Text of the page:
They key is to make the behavior fit the norm of society, to make it "acceptable" in the proper context. And that is where the field enters a slippery slope. By trying to get people to conform to a "norm", are we dictating norms, or enforcing societal norms? And who decides what is that norm? As we have seen in the past, this is a tricky problem, as merely assuming existing social norms are "healthy" is not really a good answer. What seems like outlier behavior in one era or context, becomes the norm in another. Trying to steer or direct norms may result in a less optimal outcome for society at large.
Today, pharmaceutical companies dominate the landscape in both the medical and mental health fields, and to some extent, they are directing societal norms in pursuit of profits. Answers to all of life's little problems can be found in a pill. Granted, there are some people who desperately need these medications - and are often the ones least likely to take them or the first to stop taking them. But increasingly, it seems to me, many folks are reaching for an answer in a pill that may not really help them, but merely anesthetize them.
My late Mother fell into this trap. She was a closeted Lesbian for most of her life - in an era where being a Lesbian was not a social norm. As a result of the disassociation between her own values and that of society at large (or at least as it was perceived) it made her a little crazy. At the time, the "solution" was "analysis" and tranquilizers. Neither worked. She traded an uncertain life outside of the social norms for a bottle of pills and an attempt to "fit in" with normative society. It didn't work, of course. She didn't fit it, was not accepted, and ended up a very unhappy alcoholic.
And at that time - in her era - there were women who had the courage to live outside of societal norms and rather than try to "fit in" told society to "take a hike" and lived their own lives. Granted, they had to be careful back then - you literally could be committed for such behavior. But it took a lot of courage to do that, and the pill approach, I think, tends to dampen courage and exchange a scary unknown for a soft, pillowy, but certain (an unhappy) existence.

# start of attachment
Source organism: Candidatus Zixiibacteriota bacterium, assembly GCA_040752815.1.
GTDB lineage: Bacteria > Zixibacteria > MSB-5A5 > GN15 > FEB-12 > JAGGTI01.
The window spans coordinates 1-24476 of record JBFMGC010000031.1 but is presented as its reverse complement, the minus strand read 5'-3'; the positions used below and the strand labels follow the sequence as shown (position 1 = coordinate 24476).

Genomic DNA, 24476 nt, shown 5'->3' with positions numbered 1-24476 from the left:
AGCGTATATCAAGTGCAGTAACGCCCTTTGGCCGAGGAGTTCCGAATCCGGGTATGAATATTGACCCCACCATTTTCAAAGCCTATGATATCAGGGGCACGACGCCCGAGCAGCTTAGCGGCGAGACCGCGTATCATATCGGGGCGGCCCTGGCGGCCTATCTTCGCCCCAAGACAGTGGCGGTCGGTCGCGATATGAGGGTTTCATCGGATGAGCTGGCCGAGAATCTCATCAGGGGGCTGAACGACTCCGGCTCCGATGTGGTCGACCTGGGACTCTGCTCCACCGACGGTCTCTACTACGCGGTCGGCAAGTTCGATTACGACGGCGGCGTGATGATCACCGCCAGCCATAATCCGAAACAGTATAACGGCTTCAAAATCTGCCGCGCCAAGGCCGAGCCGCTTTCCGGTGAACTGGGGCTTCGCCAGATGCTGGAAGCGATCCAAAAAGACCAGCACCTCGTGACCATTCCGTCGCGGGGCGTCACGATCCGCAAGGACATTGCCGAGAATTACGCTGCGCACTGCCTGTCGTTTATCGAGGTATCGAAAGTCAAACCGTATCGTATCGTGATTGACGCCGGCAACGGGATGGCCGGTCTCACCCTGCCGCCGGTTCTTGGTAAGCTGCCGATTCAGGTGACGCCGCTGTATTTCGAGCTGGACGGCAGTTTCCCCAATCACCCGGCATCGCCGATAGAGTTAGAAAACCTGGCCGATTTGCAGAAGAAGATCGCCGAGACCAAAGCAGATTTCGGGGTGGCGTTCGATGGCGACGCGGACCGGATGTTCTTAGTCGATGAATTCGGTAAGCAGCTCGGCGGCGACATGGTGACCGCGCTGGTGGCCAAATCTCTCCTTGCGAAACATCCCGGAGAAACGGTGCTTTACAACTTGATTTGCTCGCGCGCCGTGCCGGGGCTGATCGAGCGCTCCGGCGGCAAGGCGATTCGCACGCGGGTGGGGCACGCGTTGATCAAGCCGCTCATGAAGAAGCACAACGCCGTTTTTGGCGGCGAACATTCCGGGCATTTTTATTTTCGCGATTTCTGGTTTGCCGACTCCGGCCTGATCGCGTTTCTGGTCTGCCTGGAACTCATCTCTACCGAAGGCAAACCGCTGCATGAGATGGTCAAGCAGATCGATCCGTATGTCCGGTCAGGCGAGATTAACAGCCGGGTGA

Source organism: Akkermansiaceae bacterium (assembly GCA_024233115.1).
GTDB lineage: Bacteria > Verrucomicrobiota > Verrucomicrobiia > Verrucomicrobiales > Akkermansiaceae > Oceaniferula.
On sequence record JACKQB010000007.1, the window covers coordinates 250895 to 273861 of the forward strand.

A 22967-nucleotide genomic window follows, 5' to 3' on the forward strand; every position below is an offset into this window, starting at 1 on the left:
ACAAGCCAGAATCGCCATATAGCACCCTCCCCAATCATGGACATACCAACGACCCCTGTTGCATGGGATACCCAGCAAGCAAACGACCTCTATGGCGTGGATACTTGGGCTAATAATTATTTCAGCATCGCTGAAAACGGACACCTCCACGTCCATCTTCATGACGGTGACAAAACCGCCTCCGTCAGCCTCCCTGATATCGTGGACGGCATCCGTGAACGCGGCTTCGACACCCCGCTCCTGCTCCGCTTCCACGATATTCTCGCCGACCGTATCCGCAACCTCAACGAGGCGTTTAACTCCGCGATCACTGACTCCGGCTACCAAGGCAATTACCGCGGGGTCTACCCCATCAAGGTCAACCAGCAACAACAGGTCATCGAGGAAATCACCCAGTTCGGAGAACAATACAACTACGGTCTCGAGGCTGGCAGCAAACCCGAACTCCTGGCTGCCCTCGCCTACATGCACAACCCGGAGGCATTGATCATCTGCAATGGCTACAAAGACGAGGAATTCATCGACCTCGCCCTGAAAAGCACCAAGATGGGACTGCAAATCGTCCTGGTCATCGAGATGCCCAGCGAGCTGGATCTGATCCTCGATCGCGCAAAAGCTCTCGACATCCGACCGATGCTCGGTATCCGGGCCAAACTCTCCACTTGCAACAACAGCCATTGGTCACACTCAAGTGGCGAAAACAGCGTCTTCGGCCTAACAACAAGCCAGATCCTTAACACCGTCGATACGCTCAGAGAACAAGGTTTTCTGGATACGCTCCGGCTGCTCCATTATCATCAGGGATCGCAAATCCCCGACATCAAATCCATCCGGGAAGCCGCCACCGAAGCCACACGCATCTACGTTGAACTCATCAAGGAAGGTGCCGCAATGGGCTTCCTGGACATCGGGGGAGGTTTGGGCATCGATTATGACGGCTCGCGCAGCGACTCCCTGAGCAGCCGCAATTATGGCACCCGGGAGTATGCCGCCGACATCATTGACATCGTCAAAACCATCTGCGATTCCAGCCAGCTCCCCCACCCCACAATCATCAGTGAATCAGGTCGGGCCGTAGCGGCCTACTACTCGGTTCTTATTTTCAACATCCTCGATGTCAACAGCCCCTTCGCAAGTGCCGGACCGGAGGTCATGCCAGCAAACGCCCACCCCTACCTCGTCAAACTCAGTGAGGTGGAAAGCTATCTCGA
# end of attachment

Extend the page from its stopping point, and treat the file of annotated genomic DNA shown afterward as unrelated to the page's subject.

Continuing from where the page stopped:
And I suspect her story can be repeated a million times or more. People who feel they need to conform to societal pressures - from their parents, their school, their teachers, employers, friends, and even people they see on the street. And convinced they are "abnormal", abandon their own internal compass in exchange for an ersatz societal one.
And I doubt that approach ever works. Because no one really lives according to the norms of society. What you see on the TeeVee is basically all a fraud, a lie, an advertising man's nightmare. Trying to live that life will make you only broke, unhappy, and fat. And yet many people chase after that false God for most of their lives, simultaneously decrying anyone who fails to follow the norm as "weird" or "strange" or "crazy."
I suspect in 20-30 years we will look back at the mental health medical practices today and chuckle at our naivete over some things and recoil in horror over others, much as we do today when reviewing the practices of 30 years ago.
Placing blind faith in Science is never a good idea, as Science is not faith-based.